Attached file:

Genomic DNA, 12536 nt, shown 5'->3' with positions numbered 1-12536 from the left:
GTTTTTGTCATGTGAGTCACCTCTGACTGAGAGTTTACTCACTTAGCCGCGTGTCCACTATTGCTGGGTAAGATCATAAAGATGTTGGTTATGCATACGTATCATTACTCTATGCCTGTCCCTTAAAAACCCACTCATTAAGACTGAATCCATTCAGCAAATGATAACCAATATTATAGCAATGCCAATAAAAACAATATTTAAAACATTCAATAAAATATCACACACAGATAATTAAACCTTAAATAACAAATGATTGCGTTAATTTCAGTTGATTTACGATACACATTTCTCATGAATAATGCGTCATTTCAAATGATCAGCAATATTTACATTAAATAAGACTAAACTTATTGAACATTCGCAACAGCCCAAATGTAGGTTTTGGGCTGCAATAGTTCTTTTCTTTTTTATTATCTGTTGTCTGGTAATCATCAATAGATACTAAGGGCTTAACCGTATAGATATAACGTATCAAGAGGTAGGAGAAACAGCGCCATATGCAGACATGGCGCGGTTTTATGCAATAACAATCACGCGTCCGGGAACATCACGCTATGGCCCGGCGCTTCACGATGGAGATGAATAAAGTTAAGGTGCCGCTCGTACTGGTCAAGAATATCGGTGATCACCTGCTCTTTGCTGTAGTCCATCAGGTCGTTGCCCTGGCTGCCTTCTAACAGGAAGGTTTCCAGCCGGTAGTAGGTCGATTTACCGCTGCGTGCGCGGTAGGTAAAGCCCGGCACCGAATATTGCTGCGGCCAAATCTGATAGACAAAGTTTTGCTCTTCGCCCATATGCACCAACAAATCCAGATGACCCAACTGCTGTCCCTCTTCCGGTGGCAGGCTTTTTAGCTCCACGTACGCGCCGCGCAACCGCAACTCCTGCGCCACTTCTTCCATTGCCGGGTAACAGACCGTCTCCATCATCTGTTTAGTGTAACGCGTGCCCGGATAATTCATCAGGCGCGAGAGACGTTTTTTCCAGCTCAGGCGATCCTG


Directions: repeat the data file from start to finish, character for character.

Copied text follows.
Genomic DNA, 12536 nt, shown 5'->3' with positions numbered 1-12536 from the left:
GTTTTTGTCATGTGAGTCACCTCTGACTGAGAGTTTACTCACTTAGCCGCGTGTCCACTATTGCTGGGTAAGATCATAAAGATGTTGGTTATGCATACGTATCATTACTCTATGCCTGTCCCTTAAAAACCCACTCATTAAGACTGAATCCATTCAGCAAATGATAACCAATATTATAGCAATGCCAATAAAAACAATATTTAAAACATTCAATAAAATATCACACACAGATAATTAAACCTTAAATAACAAATGATTGCGTTAATTTCAGTTGATTTACGATACACATTTCTCATGAATAATGCGTCATTTCAAATGATCAGCAATATTTACATTAAATAAGACTAAACTTATTGAACATTCGCAACAGCCCAAATGTAGGTTTTGGGCTGCAATAGTTCTTTTCTTTTTTATTATCTGTTGTCTGGTAATCATCAATAGATACTAAGGGCTTAACCGTATAGATATAACGTATCAAGAGGTAGGAGAAACAGCGCCATATGCAGACATGGCGCGGTTTTATGCAATAACAATCACGCGTCCGGGAACATCACGCTATGGCCCGGCGCTTCACGATGGAGATGAATAAAGTTAAGGTGCCGCTCGTACTGGTCAAGAATATCGGTGATCACCTGCTCTTTGCTGTAGTCCATCAGGTCGTTGCCCTGGCTGCCTTCTAACAGGAAGGTTTCCAGCCGGTAGTAGGTCGATTTACCGCTGCGTGCGCGGTAGGTAAAGCCCGGCACCGAATATTGCTGCGGCCAAATCTGATAGACAAAGTTTTGCTCTTCGCCCATATGCACCAACAAATCCAGATGACCCAACTGCTGTCCCTCTTCCGGTGGCAGGCTTTTTAGCTCCACGTACGCGCCGCGCAACCGCAACTCCTGCGCCACTTCTTCCATTGCCGGGTAACAGACCGTCTCCATCATCTGTTTAGTGTAACGCGTGCCCGGATAATTCATCAGGCGCGAGAGACGTTTTTTCCAGCTCAGGCGATCCTG